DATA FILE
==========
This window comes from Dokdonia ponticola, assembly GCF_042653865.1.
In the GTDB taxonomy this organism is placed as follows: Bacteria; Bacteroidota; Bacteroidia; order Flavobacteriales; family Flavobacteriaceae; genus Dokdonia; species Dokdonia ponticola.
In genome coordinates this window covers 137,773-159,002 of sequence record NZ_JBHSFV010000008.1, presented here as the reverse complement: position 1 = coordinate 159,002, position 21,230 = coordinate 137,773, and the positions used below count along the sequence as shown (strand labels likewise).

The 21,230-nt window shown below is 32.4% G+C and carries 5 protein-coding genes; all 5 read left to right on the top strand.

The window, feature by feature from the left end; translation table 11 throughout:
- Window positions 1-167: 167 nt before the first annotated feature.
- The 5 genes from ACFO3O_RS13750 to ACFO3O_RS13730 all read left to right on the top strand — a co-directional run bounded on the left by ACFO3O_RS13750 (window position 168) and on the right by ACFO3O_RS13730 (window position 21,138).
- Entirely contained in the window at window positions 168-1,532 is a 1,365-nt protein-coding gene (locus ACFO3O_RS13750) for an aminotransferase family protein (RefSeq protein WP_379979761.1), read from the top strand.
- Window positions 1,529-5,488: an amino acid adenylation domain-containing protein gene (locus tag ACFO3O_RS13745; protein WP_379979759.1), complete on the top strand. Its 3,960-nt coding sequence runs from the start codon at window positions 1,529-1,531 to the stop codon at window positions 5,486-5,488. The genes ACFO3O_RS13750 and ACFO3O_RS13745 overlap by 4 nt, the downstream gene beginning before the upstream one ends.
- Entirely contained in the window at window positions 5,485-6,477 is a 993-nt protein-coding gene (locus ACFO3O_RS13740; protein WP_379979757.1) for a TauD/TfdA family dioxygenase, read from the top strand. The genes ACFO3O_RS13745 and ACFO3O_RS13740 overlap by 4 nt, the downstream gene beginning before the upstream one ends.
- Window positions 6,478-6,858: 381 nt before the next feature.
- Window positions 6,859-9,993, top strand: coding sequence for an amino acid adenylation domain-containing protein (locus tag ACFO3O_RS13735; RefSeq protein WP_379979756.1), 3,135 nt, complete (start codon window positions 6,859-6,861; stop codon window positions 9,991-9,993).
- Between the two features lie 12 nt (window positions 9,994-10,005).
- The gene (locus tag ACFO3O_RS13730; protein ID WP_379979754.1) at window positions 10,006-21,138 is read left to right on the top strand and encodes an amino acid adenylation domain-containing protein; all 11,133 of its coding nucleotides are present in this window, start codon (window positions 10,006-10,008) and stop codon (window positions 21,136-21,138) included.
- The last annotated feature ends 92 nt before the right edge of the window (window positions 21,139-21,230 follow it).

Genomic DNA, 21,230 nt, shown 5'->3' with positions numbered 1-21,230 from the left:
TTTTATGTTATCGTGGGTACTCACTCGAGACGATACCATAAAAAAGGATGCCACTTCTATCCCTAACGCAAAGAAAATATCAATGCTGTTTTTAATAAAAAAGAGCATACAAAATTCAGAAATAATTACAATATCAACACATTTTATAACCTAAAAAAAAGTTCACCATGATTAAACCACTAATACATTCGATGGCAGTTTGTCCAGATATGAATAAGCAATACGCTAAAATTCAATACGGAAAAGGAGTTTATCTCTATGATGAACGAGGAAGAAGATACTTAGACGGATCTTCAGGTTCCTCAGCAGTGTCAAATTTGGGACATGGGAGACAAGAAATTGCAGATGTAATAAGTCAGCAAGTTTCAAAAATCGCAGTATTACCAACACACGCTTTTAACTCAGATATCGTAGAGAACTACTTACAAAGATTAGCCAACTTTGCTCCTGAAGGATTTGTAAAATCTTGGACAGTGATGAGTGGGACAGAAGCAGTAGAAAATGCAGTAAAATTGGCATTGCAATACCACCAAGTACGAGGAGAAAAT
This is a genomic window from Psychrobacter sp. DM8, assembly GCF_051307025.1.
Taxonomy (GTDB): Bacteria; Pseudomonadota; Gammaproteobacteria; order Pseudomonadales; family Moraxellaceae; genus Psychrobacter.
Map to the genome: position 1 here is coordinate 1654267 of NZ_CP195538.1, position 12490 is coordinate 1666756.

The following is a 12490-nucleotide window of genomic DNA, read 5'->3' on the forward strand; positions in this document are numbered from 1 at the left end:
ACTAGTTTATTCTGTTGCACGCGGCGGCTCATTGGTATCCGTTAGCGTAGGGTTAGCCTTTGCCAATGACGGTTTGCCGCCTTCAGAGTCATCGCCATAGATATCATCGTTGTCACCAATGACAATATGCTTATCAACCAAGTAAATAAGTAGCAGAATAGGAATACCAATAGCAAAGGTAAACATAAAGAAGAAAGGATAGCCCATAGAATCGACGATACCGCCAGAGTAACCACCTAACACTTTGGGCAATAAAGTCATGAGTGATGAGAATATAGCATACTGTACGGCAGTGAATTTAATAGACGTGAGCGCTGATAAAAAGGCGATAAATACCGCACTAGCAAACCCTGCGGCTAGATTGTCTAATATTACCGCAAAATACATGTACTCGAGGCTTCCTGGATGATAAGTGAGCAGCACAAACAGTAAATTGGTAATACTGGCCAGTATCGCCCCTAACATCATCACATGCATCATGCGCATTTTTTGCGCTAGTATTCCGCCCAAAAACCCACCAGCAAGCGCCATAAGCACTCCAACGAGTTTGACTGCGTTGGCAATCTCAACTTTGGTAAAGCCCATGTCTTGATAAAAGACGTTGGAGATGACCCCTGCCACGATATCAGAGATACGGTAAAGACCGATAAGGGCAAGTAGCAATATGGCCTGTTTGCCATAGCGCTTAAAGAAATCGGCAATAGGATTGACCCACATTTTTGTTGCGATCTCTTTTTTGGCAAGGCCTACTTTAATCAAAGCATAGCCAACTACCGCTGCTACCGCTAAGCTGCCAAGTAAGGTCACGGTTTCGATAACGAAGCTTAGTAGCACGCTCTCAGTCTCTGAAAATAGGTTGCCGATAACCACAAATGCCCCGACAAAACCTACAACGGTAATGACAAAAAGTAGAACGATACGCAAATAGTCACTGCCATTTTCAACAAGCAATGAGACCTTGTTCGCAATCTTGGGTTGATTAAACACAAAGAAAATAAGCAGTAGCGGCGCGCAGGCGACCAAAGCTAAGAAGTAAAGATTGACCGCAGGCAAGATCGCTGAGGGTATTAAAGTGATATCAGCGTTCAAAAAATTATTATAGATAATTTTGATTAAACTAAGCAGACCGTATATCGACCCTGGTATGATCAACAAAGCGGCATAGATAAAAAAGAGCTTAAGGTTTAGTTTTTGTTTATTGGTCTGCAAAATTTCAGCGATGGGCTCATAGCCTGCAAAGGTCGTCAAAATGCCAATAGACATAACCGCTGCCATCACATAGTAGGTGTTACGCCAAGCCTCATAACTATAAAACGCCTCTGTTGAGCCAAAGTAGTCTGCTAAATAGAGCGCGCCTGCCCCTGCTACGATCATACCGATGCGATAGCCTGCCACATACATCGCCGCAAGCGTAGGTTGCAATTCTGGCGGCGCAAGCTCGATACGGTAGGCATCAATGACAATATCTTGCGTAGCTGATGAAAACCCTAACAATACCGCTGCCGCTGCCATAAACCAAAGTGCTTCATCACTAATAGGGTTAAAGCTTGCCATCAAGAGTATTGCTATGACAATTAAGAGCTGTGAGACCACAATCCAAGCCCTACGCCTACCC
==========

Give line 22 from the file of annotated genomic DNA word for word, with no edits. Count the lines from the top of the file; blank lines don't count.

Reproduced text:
ACTAGTTTATTCTGTTGCACGCGGCGGCTCATTGGTATCCGTTAGCGTAGGGTTAGCCTTTGCCAATGACGGTTTGCCGCCTTCAGAGTCATCGCCATAGATATCATCGTTGTCACCAATGACAATATGCTTATCAACCAAGTAAATAAGTAGCAGAATAGGAATACCAATAGCAAAGGTAAACATAAAGAAGAAAGGATAGCCCATAGAATCGACGATACCGCCAGAGTAACCACCTAACACTTTGGGCAATAAAGTCATGAGTGATGAGAATATAGCATACTGTACGGCAGTGAATTTAATAGACGTGAGCGCTGATAAAAAGGCGATAAATACCGCACTAGCAAACCCTGCGGCTAGATTGTCTAATATTACCGCAAAATACATGTACTCGAGGCTTCCTGGATGATAAGTGAGCAGCACAAACAGTAAATTGGTAATACTGGCCAGTATCGCCCCTAACATCATCACATGCATCATGCGCATTTTTTGCGCTAGTATTCCGCCCAAAAACCCACCAGCAAGCGCCATAAGCACTCCAACGAGTTTGACTGCGTTGGCAATCTCAACTTTGGTAAAGCCCATGTCTTGATAAAAGACGTTGGAGATGACCCCTGCCACGATATCAGAGATACGGTAAAGACCGATAAGGGCAAGTAGCAATATGGCCTGTTTGCCATAGCGCTTAAAGAAATCGGCAATAGGATTGACCCACATTTTTGTTGCGATCTCTTTTTTGGCAAGGCCTACTTTAATCAAAGCATAGCCAACTACCGCTGCTACCGCTAAGCTGCCAAGTAAGGTCACGGTTTCGATAACGAAGCTTAGTAGCACGCTCTCAGTCTCTGAAAATAGGTTGCCGATAACCACAAATGCCCCGACAAAACCTACAACGGTAATGACAAAAAGTAGAACGATACGCAAATAGTCACTGCCATTTTCAACAAGCAATGAGACCTTGTTCGCAATCTTGGGTTGATTAAACACAAAGAAAATAAGCAGTAGCGGCGCGCAGGCGACCAAAGCTAAGAAGTAAAGATTGACCGCAGGCAAGATCGCTGAGGGTATTAAAGTGATATCAGCGTTCAAAAAATTATTATAGATAATTTTGATTAAACTAAGCAGACCGTATATCGACCCTGGTATGATCAACAAAGCGGCATAGATAAAAAAGAGCTTAAGGTTTAGTTTTTGTTTATTGGTCTGCAAAATTTCAGCGATGGGCTCATAGCCTGCAAAGGTCGTCAAAATGCCAATAGACATAACCGCTGCCATCACATAGTAGGTGTTACGCCAAGCCTCATAACTATAAAACGCCTCTGTTGAGCCAAAGTAGTCTGCTAAATAGAGCGCGCCTGCCCCTGCTACGATCATACCGATGCGATAGCCTGCCACATACATCGCCGCAAGCGTAGGTTGCAATTCTGGCGGCGCAAGCTCGATACGGTAGGCATCAATGACAATATCTTGCGTAGCTGATGAAAACCCTAACAATACCGCTGCCGCTGCCATAAACCAAAGTGCTTCATCACTAATAGGGTTAAAGCTTGCCATCAAGAGTATTGCTATGACAATTAAGAGCTGTGAGACCACAATCCAAGCCCTACGCCTACCC